When repeating, returns the current interval value.

boolean PeriodicEvent::setInterval(double)

Sets the interval value, changes only take effect when the event has fired.

boolean PeriodicEvent::again()

Works like the TimerEvent::again(), see libev\TimerEvent::again() for more information.

double|false PeriodicEvent::getRemaining()

Returns the remaining time until the timer fire, relative to the event loop time. Returns false if the event is not registered with any EventLoop.

libev\SignalEvent extends libev\Event

SignalEvent::__construct(callback, signal)

This event will be triggered when the process receives the specificed signal signal.

signal is a SignalEvent class constant, the presense or absense of some of the constants match the presense or absense of them in the system's signal.h header.

For now, you can use this code to see which constans are defined:

$class = new ReflectionClass('libev\\SignalEvent');

libev\ChildEvent extends libev\Event

This event will be triggered on child status changes.

NOTE: Must be attached to the default loop (ie. the instance from EventLoop::getDefaultLoop())

ChildEvent::__construct(callback, int pid, boolean trace = false)

pid is the PID of the child process to watch, 0 if you want the event to trigger for any child process.

If trace is true, then this event is also triggered on suspend/continue and not only terminate.

int ChildEvent::getPid()

Returns the PID of the watched child process.

int ChildEvent::getRPid()

Returns the PID of the child which caused the last event trigger.

int ChildEvent::getRStatus()

Returns the exit/trace status (see waitpid and sys/wait.h) caused by the child ChildEvent::getRPid().

libev\StatEvent extends libev\Event

Watches a file system path for attribute changes, triggers when at least one attribute has been changed.

The path does not need to exist, and the event will be triggered when the path starts to exist.

The portable implementation of ev_stat is using the system stat() call to regularily poll the path for changes which is inefficient. But even with OS supported change notifications it can be resource-intensive if many StatEvent watchers are used.

If inotify is supported and is compiled into libev that will be used instead of stat() where possible.

NOTE: When libev is doing the stat() call the loop will be blocked, so it is not recommended to use it on network resources as there might be a long delay (accoring to libev manual, it usually takes several milliseconds on a network resource, in best cases)

stat() system calls also only supports full-second resolution portably, meaning that if the time is the only thing which changes on the file several updates of it close in time might be missed because stat() still returns the same full second, unless the file changes in other ways too.

One solution to this problem is to start a timer which triggers after roughly a one-second delay (recommended to be a bit grater than 1.0 seconds because Linux gettimeofday() might return a different time from time(), the libev manual recommends 1.02)

StatEvent::__construct(callback, string file, double interval = libev_default_stat_interval)

interval is the minimum interval libev will check for file-changes, will automatically be set to the default value by libev if the supplied value is smaller than the default.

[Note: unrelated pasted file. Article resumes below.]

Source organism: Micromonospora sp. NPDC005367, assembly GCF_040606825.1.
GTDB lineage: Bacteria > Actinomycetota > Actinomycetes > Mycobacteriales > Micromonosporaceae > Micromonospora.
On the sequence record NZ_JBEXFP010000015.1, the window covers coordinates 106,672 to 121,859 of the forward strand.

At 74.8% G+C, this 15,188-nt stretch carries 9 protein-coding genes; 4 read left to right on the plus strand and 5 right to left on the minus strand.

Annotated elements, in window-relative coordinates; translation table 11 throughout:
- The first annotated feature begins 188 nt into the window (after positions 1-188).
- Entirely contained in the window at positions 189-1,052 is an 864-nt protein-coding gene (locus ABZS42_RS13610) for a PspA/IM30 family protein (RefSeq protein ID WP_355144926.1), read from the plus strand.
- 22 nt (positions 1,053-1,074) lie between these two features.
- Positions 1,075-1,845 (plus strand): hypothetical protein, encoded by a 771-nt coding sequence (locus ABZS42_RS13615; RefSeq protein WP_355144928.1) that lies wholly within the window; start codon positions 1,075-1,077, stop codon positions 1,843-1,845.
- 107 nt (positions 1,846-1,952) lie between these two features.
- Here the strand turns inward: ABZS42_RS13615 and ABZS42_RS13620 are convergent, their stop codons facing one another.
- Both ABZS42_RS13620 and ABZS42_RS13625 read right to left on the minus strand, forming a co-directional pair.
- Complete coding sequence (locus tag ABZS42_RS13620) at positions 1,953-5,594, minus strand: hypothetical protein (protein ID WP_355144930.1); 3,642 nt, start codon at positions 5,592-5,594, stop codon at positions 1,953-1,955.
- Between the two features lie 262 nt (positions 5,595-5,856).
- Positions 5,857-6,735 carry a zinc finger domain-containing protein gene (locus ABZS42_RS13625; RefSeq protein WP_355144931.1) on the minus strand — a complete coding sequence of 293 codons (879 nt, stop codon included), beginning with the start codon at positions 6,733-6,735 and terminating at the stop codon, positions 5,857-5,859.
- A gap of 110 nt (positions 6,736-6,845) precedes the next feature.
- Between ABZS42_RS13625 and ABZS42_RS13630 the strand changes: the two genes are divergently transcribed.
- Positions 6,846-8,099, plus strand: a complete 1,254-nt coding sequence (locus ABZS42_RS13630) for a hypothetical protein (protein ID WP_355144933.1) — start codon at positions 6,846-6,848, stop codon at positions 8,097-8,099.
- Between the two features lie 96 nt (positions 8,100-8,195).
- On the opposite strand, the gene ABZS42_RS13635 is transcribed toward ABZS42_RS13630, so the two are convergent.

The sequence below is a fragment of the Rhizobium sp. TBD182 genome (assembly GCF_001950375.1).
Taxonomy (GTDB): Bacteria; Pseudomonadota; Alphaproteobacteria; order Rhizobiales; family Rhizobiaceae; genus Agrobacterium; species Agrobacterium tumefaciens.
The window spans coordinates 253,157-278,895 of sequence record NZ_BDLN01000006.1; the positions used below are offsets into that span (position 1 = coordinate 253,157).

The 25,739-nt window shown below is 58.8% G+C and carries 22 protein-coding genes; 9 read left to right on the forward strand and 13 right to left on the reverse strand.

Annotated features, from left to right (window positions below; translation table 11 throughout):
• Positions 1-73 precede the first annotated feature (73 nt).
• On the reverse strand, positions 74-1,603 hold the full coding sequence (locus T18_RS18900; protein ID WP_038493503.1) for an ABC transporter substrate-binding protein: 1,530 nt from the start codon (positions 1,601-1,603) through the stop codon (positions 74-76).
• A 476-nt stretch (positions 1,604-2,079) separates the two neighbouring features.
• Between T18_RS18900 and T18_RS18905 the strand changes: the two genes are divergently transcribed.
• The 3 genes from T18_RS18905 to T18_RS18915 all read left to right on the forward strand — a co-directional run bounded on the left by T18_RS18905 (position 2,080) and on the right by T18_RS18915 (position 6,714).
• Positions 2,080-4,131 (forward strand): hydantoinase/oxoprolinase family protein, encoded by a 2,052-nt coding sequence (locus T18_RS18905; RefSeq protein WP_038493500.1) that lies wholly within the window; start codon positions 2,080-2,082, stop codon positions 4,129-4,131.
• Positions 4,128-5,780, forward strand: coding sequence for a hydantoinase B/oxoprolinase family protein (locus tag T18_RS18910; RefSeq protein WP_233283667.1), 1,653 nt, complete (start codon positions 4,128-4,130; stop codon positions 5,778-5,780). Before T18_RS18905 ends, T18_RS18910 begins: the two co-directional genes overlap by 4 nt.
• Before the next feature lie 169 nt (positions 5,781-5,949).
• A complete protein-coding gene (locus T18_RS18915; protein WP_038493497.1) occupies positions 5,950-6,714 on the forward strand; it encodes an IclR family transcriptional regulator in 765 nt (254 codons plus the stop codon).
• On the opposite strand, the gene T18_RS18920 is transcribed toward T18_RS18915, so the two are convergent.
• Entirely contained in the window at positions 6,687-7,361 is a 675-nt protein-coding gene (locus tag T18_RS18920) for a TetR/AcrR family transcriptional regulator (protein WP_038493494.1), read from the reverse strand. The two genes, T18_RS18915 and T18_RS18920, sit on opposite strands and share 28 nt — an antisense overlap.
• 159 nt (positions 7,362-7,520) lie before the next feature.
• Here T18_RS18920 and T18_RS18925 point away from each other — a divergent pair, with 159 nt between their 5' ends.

string StatEvent::getPath()

double StatEvent::getInterval()

array StatEvent::getAttr()

Returns a key => value list of the file attributes, all keys will be 0 if the event has not yet been added to an EventLoop.

The following attributes are supported:

  • dev
  • ino
  • mode
  • nlink
  • uid
  • gid
  • rdev
  • size
  • atime
  • mtime
  • ctime

NOTE: If nlink is 0, the file does not exist and the rest of the values may be inaccurate as they might remain from the file which existed during previous events.

array StatEvent::getPrev()

Returns the previous file attributes, all keys will be 0 if the event has not yet been added to an EventLoop.

libev\IdleEvent extends libev\Event

IdleEvent triggers when no other events of the same or higher priority are pending (other idle watchers do not count as receiving "events").

That is, as long as your process is busy handling sockets or timeouts (or even signals, imagine) of the same or higher priority it will not be triggered. But when your process is idle (or only lower-priority watchers are pending), the idle watchers are being called once per event loop iteration - until stopped, that is, or your process receives more events and becomes busy again with higher priority stuff.

The most noteworthy effect is that as long as any idle watchers are active, the process will not block when waiting for new events.

Apart from keeping your process non-blocking (which is a useful effect on its own sometimes), idle watchers are a good place to do "pseudo-background processing", or delay processing stuff to after the event loop has handled all outstanding events.



libev\CleanupEvent extends libev\Event

CleanupEvent is triggered just before the EventLoop object is destroyed by the PHP GC (ie. when the loop is no longer used).

There is no guarantee that the callback will be called (eg. in case of fatal PHP errors or similar things), but it provides a conventient way to associate cleanup code with the event loop.



libev\AsyncEvent extends libev\Event

AsyncEvent are Event objects which wait for a signal from another part of the application before firing. It is triggered with the AsyncEvent::send() method and will invoke the callback on the next loop iteration.

AsyncEvent instances can be activated as many times as needed, they will not be removed from the EventLoop unless manually removed.



bool AsyncEvent::send()

Tells the AsyncEvent that its callback should be invoked on the next loop iteration.